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Friday, 7 December 2012

Educaton and the Death of the Soul

Many years ago, for about five years, I gave talks to boards of schools and parents on the history of classical education in America and in Canada. I helped some schools by writing their curricula based on classical modes. I explained the difference between the terminal degree school, to which I refereed here a few days ago and college preparatory schools.

Now, a interesting turn has occurred which confirms the victory of utilitarianism in public schools. However, lest people panic, it is based on the earlier methodologies of terminal degree high schools at the turn of the century--19th and 20th.

There should be a return to terminal degree schools which can teach real skills. But, there should also be liberal arts based schools which teach thinking skills. I have written about this before here and my previous blog was stuffed with such postings. The difference now is that God is completely out of the educational systems and we see the victory of atheism and utilitarianism.

Thanks, Wiki
Here is an article which reveals the new trend. Bismarck and Dewey would be pleased.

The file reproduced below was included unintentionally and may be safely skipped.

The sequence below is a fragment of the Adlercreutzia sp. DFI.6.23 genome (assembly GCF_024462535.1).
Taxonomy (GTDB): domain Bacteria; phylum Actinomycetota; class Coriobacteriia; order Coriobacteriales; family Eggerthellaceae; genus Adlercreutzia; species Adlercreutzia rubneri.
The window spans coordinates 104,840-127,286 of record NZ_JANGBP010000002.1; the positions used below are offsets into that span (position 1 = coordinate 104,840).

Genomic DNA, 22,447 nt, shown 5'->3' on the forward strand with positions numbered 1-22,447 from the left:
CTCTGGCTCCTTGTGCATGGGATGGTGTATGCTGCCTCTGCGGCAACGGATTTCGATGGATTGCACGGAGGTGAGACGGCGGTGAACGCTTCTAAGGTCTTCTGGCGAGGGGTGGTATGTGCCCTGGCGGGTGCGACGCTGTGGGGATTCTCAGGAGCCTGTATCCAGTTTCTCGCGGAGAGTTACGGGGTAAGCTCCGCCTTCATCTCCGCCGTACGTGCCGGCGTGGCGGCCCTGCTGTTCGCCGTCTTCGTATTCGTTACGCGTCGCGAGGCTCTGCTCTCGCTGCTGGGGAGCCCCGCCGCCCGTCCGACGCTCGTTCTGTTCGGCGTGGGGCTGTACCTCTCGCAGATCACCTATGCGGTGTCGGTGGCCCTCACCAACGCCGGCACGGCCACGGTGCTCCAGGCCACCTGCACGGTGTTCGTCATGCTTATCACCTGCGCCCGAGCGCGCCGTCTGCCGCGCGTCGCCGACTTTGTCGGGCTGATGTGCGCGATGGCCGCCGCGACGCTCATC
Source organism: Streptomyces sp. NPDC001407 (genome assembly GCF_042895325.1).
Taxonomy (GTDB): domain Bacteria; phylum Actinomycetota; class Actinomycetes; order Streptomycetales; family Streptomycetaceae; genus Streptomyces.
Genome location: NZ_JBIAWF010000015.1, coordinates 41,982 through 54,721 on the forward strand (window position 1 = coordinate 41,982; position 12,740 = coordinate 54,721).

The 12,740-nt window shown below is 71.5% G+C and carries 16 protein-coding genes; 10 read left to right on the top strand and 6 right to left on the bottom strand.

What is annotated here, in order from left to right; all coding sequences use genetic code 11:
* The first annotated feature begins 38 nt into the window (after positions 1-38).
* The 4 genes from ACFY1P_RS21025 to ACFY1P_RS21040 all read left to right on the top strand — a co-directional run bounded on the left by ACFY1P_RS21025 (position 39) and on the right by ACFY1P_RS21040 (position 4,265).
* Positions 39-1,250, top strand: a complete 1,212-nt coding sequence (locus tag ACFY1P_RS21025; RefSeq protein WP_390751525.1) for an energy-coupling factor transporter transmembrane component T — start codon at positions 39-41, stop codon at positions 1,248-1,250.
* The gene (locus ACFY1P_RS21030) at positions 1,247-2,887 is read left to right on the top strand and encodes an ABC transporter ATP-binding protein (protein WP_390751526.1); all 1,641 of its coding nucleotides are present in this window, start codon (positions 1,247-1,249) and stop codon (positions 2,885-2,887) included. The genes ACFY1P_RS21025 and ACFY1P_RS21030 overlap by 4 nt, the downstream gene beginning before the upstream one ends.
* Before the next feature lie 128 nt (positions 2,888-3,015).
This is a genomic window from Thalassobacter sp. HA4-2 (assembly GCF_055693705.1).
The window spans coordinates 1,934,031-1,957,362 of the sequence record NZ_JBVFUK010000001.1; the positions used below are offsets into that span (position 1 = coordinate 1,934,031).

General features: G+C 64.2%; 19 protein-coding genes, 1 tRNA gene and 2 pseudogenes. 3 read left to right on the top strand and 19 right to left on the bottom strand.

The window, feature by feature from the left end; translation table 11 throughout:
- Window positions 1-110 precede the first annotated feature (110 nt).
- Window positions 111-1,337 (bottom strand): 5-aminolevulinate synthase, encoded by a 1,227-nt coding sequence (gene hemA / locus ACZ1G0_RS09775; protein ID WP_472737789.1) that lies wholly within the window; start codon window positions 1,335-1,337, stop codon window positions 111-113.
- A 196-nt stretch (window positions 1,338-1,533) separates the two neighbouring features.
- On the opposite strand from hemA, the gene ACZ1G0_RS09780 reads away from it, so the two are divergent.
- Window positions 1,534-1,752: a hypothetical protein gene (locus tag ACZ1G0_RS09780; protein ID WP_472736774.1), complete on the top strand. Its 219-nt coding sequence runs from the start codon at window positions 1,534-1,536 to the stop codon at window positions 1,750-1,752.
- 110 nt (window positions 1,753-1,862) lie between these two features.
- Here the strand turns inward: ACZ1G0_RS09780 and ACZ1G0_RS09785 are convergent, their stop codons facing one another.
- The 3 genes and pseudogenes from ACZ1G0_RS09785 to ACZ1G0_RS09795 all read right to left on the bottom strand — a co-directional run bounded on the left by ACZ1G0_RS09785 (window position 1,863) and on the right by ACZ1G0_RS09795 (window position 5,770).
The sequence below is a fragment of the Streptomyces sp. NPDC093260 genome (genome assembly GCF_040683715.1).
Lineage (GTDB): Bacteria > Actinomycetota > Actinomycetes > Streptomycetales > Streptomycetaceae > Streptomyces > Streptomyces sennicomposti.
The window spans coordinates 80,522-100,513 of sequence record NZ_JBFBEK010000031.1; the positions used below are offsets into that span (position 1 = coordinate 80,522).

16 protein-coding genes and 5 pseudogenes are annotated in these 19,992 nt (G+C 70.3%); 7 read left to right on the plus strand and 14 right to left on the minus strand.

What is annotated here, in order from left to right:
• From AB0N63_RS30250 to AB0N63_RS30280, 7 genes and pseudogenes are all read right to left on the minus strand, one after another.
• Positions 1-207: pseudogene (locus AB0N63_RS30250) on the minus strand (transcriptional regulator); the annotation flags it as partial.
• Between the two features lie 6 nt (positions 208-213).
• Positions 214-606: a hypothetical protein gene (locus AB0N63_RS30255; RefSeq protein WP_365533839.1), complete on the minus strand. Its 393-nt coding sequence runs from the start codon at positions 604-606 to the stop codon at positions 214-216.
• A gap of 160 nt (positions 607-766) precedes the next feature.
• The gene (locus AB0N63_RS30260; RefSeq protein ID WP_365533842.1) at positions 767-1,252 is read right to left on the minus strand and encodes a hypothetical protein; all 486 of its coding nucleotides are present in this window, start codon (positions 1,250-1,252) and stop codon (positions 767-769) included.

American literature classics are to be replaced by insulation manuals and plant inventories in US classrooms by 2014.
A new school curriculum which will affect 46 out of 50 states will make it compulsory for at least 70 per cent of books studied to be non-fiction, in an effort to ready pupils for the workplace.
Books such as JD Salinger's Catcher in the Rye and Harper Lee's To Kill a Mockingbird will be replaced by "informational texts" approved by the Common Core State Standards.
Suggested non-fiction texts include Recommended Levels of Insulation by the the US Environmental Protection Agency, and the Invasive Plant Inventory, by California's Invasive Plant Council.
The new educational standards have the backing of the influential National Governors' Association and the Council of Chief State School Officers, and are being part-funded by a grant from the Bill & Melinda Gates Foundation.
Jamie Highfill, a teacher at Woodland Junior High School in Arkansas, told the Times that the directive was bad for a well-rounded education.
"I'm afraid we are taking out all imaginative reading and creativity in our English classes.
"In the end, education has to be about more than simply ensuring that kids can get a job. Isn't it supposed to be about making well-rounded citizens?"
Supporters of the directive argue that it will help pupils to develop the ability to write concisely and factually, which will be more useful in the workplace than a knowledge of Shakespeare.

Yes, but studying Shakespeare helps form a soul, not merely a body. We are witnessing the beginning of the training of the godless proletariat in America. Do not kid yourselves on this point.